Bruce Lee’s advice, “be like water” is something that has stuck with me through trying times. Remembering to flow along your journey is crucial to avoid frustration and to keep yourself from knocking on the same closed doors that might never open. Allow yourself and your business to adapt in the ways that are necessary for you to move forward.

Always welcome feedback and criticism from those who have already done what you’re trying to do. Those who have already succeeded will have the most valuable advice. Use it to innovate and improve your next moves instead of taking the criticism as an insult. It might not be what you want to hear but it’ll be what you need to hear.

Networking is another important lesson and aspect of becoming an entrepreneur that I have learnt to prioritise. Filling your circle with the right people can truly elevate your business and reputation to the next level. From finding supporters, to investors to other budding entrepreneurs, you never know when their experiences and connections might be exactly what you’re looking for at a particular time.

For all the women in business, my advice would be to stay driven, resilient and determined through it all. Raise your voice and make your value known. Have a mission and resolve so strong that it becomes undeniable who you are and what you stand for. The odds might be stacked against us but the more we support each other and the more we fight for equality within various industries the more change we are likely to see.

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Elisa Bisello

Title: Co-founder and director

Company: SB Relocations limited

Linkedin: www.linkedin.com/in/elisa-bisello-3aa38536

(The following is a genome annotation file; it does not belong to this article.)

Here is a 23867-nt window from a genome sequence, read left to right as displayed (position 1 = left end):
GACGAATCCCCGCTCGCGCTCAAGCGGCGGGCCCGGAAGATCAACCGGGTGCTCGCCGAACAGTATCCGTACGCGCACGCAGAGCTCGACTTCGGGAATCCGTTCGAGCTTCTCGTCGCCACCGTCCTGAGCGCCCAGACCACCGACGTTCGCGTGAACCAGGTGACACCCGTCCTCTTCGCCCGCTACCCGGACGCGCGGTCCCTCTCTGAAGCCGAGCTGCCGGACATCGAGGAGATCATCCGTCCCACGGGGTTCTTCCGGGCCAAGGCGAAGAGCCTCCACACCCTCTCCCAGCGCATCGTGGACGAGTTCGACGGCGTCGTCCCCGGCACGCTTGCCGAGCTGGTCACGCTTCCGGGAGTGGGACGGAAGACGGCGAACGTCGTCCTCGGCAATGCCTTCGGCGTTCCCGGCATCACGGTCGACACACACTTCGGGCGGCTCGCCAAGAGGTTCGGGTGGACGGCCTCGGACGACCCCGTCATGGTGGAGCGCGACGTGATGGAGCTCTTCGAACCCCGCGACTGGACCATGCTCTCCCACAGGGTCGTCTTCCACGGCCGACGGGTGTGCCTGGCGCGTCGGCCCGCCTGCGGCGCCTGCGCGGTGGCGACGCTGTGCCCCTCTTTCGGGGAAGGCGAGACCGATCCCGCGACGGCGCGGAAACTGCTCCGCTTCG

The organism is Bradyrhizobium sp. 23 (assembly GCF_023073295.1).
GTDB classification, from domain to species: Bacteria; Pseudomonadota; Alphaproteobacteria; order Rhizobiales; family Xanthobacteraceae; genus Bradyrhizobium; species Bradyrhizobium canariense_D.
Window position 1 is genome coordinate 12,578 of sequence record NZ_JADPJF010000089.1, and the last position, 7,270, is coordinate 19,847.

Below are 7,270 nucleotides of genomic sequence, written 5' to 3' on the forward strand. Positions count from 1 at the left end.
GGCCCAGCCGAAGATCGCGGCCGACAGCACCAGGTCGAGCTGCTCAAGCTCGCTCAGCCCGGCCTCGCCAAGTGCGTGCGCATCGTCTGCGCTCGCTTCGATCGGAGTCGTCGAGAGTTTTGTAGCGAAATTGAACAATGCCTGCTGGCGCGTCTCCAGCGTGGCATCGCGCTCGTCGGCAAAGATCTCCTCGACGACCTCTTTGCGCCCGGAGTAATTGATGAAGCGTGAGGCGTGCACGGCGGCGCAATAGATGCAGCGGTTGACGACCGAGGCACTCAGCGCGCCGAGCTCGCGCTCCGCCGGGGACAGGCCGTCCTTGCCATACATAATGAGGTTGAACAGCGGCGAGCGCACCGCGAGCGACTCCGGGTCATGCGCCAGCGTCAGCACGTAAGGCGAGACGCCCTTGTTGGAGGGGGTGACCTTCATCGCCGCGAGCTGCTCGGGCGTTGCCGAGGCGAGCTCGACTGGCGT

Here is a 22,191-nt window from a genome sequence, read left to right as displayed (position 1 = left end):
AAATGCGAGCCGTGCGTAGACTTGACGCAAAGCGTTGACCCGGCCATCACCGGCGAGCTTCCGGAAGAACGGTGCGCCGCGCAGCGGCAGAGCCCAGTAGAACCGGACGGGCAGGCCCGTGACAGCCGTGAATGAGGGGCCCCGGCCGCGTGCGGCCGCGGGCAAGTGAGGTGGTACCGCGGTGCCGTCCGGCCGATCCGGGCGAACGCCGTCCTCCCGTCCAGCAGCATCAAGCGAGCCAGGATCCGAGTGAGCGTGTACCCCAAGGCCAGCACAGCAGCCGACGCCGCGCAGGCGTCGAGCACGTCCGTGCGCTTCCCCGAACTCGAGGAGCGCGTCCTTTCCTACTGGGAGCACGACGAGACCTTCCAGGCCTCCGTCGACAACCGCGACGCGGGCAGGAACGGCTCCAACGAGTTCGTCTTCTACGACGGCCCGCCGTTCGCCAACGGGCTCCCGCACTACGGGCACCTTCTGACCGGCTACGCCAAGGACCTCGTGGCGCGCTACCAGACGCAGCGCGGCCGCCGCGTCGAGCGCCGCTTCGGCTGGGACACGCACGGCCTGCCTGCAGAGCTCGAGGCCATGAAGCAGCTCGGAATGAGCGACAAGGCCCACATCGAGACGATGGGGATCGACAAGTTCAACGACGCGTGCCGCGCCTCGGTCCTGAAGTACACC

Being a woman in business can be very rewarding but it has its challenges. Having started my entrepreneurial journey while expecting my baby, I faced certain physical, emotional and mental challenges known to and understood by women — mother in specific — only. Another challenge that I believe is still playing a big role in the female entrepreneurs’ life is earning their respect and reputation, in particular on those sectors who tend to be male dominated. I have a property investment business and I experienced this recently, during a call with a landlord. He thought I was the company secretary and asked for the owner of the company, without realising that he was already talking to the owner.
On a positive note, certainly there are advantages and opportunities. More and more women are following their entrepreneurial path and there are more and more support groups, networking groups and mentoring programs for female entrepreneurs, which are very beneficial both for those starting out and those more experienced for the support that they provide and for being managed by women.
Additionally, being a woman in business means working for yourself, owning your own agenda and scheduling your own working week, as opposed to being an employee stuck in the 9–5 working week and working for someone else. This offers more flexibility around family and the opportunity to choose your own direction towards your own version of success.

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Eynat Guez

Title: CEO

Company: Papaya Global

Linkedin: https://www.linkedin.com/in/eynatguez/

The question of balancing work and raising a family is often posed to women, despite the fact that men also have to make this balancing act. With the advent of paternity leave and more women in leadership roles, this question should no longer be seen as only a women’s issue. It should be reframed as a challenge that all workers face and can be addressed by creating more inclusive and flexible work environments that prioritize the employee experience.